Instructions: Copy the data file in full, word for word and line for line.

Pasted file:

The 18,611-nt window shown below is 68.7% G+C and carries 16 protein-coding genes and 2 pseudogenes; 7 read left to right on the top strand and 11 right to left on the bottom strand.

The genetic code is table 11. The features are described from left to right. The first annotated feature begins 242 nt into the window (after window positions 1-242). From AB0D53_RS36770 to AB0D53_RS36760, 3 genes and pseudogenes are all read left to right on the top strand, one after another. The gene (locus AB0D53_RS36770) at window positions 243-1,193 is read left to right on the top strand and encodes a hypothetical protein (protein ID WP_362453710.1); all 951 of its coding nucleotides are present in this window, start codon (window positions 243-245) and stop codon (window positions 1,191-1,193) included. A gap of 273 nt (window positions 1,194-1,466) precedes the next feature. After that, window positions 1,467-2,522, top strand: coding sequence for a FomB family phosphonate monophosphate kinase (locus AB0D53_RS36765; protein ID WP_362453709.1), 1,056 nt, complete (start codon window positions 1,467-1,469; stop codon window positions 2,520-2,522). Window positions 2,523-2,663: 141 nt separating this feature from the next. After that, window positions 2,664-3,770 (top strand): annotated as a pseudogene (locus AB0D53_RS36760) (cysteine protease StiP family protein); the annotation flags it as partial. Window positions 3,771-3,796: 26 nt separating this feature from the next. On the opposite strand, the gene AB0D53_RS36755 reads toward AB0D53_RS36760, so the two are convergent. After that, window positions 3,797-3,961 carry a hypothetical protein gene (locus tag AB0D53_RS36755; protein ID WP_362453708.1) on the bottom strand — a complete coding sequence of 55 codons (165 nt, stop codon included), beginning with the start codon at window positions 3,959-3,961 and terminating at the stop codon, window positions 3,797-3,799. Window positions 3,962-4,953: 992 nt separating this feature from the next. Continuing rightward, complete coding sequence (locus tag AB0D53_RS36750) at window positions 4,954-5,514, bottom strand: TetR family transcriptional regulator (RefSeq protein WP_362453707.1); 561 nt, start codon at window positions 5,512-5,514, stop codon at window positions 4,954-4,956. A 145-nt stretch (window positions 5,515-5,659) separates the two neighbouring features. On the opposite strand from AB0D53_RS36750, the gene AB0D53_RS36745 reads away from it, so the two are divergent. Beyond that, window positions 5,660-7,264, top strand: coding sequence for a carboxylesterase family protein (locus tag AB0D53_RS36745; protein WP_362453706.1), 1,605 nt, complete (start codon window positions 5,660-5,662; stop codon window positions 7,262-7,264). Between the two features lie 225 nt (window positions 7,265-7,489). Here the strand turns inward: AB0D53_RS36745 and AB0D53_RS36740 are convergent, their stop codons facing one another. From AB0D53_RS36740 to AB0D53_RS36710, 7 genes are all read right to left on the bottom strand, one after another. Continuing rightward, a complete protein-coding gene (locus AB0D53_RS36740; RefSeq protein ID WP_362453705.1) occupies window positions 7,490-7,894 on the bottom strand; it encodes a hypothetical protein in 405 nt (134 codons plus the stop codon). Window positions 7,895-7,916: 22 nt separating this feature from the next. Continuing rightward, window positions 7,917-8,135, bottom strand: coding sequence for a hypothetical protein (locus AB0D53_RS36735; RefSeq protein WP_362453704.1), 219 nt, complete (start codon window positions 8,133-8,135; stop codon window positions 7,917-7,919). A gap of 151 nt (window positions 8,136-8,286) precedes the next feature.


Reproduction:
The 18,611-nt window shown below is 68.7% G+C and carries 16 protein-coding genes and 2 pseudogenes; 7 read left to right on the top strand and 11 right to left on the bottom strand.

The genetic code is table 11. The features are described from left to right. The first annotated feature begins 242 nt into the window (after window positions 1-242). From AB0D53_RS36770 to AB0D53_RS36760, 3 genes and pseudogenes are all read left to right on the top strand, one after another. The gene (locus AB0D53_RS36770) at window positions 243-1,193 is read left to right on the top strand and encodes a hypothetical protein (protein ID WP_362453710.1); all 951 of its coding nucleotides are present in this window, start codon (window positions 243-245) and stop codon (window positions 1,191-1,193) included. A gap of 273 nt (window positions 1,194-1,466) precedes the next feature. After that, window positions 1,467-2,522, top strand: coding sequence for a FomB family phosphonate monophosphate kinase (locus AB0D53_RS36765; protein ID WP_362453709.1), 1,056 nt, complete (start codon window positions 1,467-1,469; stop codon window positions 2,520-2,522). Window positions 2,523-2,663: 141 nt separating this feature from the next. After that, window positions 2,664-3,770 (top strand): annotated as a pseudogene (locus AB0D53_RS36760) (cysteine protease StiP family protein); the annotation flags it as partial. Window positions 3,771-3,796: 26 nt separating this feature from the next. On the opposite strand, the gene AB0D53_RS36755 reads toward AB0D53_RS36760, so the two are convergent. After that, window positions 3,797-3,961 carry a hypothetical protein gene (locus tag AB0D53_RS36755; protein ID WP_362453708.1) on the bottom strand — a complete coding sequence of 55 codons (165 nt, stop codon included), beginning with the start codon at window positions 3,959-3,961 and terminating at the stop codon, window positions 3,797-3,799. Window positions 3,962-4,953: 992 nt separating this feature from the next. Continuing rightward, complete coding sequence (locus tag AB0D53_RS36750) at window positions 4,954-5,514, bottom strand: TetR family transcriptional regulator (RefSeq protein WP_362453707.1); 561 nt, start codon at window positions 5,512-5,514, stop codon at window positions 4,954-4,956. A 145-nt stretch (window positions 5,515-5,659) separates the two neighbouring features. On the opposite strand from AB0D53_RS36750, the gene AB0D53_RS36745 reads away from it, so the two are divergent. Beyond that, window positions 5,660-7,264, top strand: coding sequence for a carboxylesterase family protein (locus tag AB0D53_RS36745; protein WP_362453706.1), 1,605 nt, complete (start codon window positions 5,660-5,662; stop codon window positions 7,262-7,264). Between the two features lie 225 nt (window positions 7,265-7,489). Here the strand turns inward: AB0D53_RS36745 and AB0D53_RS36740 are convergent, their stop codons facing one another. From AB0D53_RS36740 to AB0D53_RS36710, 7 genes are all read right to left on the bottom strand, one after another. Continuing rightward, a complete protein-coding gene (locus AB0D53_RS36740; RefSeq protein ID WP_362453705.1) occupies window positions 7,490-7,894 on the bottom strand; it encodes a hypothetical protein in 405 nt (134 codons plus the stop codon). Window positions 7,895-7,916: 22 nt separating this feature from the next. Continuing rightward, window positions 7,917-8,135, bottom strand: coding sequence for a hypothetical protein (locus AB0D53_RS36735; RefSeq protein WP_362453704.1), 219 nt, complete (start codon window positions 8,133-8,135; stop codon window positions 7,917-7,919). A gap of 151 nt (window positions 8,136-8,286) precedes the next feature.